By Marina Mahathir,Womens Feature Service
[Excerpted from ‘Power, Voice and Rights: A Turning Point For Gender Equality In Asia and the Pacific’, Asia-Pacific Human Development Report (UNDP, Macmillan)]
Malaysia is a country that can be justifiably proud of the achievements of her female citizens. Education is virtually free in government schools and most girls attend school and go on to higher education, resulting in a majority of the enrolment in universities being female. Many women work outside the home and some hold high posts in Government and the private sector, ranging from the Governor of the Central Bank to various corporate executives.
Malaysia’s population is multiethnic, multicultural and multi-religious, with Muslims forming the majority faith. Historically, when it comes to family laws governing marriage, divorce, custody and inheritance, Muslims are subjected to syariah laws while civil laws govern the personal lives of non-Muslims. This has resulted in a disparity in the rights between the two groups, particularly for women.
For instance, civil law has outlawed polygamy for non-Muslims while it is still allowed for Muslims. However even for Muslims, polygamists had to comply with several conditions that protect existing wives before they were allowed to take additional wives. Unfortunately these laws, considered the most progressive in the world in the 1980s, have now been amended in a regressive direction, offering less protection for women than before. For instance, previously men intending to take on another wife had to obtain the written permission of his first wife but this requirement is now no longer necessary.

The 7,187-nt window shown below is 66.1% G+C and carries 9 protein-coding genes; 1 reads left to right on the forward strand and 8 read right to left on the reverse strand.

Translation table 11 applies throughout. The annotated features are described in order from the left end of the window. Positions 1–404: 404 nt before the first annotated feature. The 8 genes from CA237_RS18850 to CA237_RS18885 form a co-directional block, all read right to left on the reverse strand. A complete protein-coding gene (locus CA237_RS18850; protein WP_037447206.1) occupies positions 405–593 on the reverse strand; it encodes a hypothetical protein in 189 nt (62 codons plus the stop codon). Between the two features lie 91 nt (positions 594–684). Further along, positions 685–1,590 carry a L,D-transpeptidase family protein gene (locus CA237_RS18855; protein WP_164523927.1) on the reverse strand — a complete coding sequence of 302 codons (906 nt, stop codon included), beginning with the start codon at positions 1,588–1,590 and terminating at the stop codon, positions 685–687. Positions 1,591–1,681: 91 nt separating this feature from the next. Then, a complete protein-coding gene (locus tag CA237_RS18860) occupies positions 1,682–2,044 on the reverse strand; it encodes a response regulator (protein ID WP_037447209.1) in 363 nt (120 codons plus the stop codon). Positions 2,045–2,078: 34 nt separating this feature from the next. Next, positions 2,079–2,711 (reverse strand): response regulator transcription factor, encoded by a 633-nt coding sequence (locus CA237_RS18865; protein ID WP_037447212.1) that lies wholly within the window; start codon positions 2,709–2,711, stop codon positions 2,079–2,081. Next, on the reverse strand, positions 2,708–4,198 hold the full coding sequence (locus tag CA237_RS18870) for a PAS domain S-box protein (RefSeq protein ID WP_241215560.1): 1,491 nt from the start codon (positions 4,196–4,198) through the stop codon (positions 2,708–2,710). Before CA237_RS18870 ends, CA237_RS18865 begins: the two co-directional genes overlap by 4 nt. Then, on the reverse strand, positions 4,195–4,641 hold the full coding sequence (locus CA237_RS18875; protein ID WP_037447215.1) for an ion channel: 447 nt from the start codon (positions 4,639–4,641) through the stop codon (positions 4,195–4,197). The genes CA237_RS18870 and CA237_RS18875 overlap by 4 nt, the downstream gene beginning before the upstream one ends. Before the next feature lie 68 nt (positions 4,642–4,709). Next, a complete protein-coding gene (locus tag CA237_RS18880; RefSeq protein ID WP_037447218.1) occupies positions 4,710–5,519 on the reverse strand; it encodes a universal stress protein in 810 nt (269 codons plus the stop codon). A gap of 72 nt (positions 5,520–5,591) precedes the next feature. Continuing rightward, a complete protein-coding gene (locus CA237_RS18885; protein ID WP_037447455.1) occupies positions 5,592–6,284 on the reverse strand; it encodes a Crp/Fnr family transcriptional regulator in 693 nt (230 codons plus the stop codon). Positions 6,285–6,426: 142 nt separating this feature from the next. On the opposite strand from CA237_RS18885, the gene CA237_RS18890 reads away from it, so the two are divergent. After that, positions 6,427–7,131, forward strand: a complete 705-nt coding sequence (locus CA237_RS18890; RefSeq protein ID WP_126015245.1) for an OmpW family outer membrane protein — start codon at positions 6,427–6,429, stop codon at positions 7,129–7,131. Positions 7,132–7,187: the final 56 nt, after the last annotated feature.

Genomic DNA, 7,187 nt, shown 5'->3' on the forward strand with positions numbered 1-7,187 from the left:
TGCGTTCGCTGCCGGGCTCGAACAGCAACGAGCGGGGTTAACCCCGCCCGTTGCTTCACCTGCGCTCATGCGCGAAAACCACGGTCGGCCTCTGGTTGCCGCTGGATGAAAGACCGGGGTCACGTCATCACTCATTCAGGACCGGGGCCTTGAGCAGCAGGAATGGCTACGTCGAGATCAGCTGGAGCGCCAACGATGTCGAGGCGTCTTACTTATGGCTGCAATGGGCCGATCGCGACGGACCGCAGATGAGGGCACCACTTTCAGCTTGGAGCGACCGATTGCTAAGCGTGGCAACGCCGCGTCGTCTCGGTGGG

Although the Federal Constitution was amended in 2001 to disallow discrimination on the basis of gender, there still remain vestiges of such discrimination especially for Muslim women. For example, it is till unclear whether Muslim women can now be guardians to their own children including the right to sign legal papers for them. Previously much hardship was caused by the need to have fathers’ signatures on school registration forms, for instance.
Muslim women seeking divorces and maintenance have had to suffer an inefficient and lackadaisical syariah court system, often leaving them impoverished when husbands have neglected or simply refused to comply with court orders to provide for their children. Efforts to pursue these errant husbands have had some success but the majority of cases remain frustrated. As one female syariah lawyer ruefully remarked, ‘If I can get RM300 (less than US$100) a month for my client and her kids, I would consider that a success already’.
Part of the problem is Malaysia’s federal system where Muslim religious issues are controlled by the individual 13 states and Federal Territory. This has resulted in discrepancies between the Muslim Family Laws in each state which has in turn allowed men to ‘shop around’ to find the most suitable laws to suit them. For instance, if the conditions for polygamy proved too difficult in one state, men have gotten married in another with more lax laws, or eloped to southern Thailand. All he needs to do upon his return to his home state is to register the marriage and it will be considered valid.
In recent years, efforts have been made to standardize these laws in all states to prevent these abuses. Unfortunately the standardization has not resulted in a better deal for women when the result has been amendments to the laws that are detrimental to them. In 2006, the Federal Territory Islamic Family Law was passed through Parliament despite strong protests by women Senators in the Upper House and by many women’s groups. Amendments made to the laws in the interests of ‘gender-neutrality’ resulted in many women’s rights being given to men without reciprocal men’s rights being also given to women.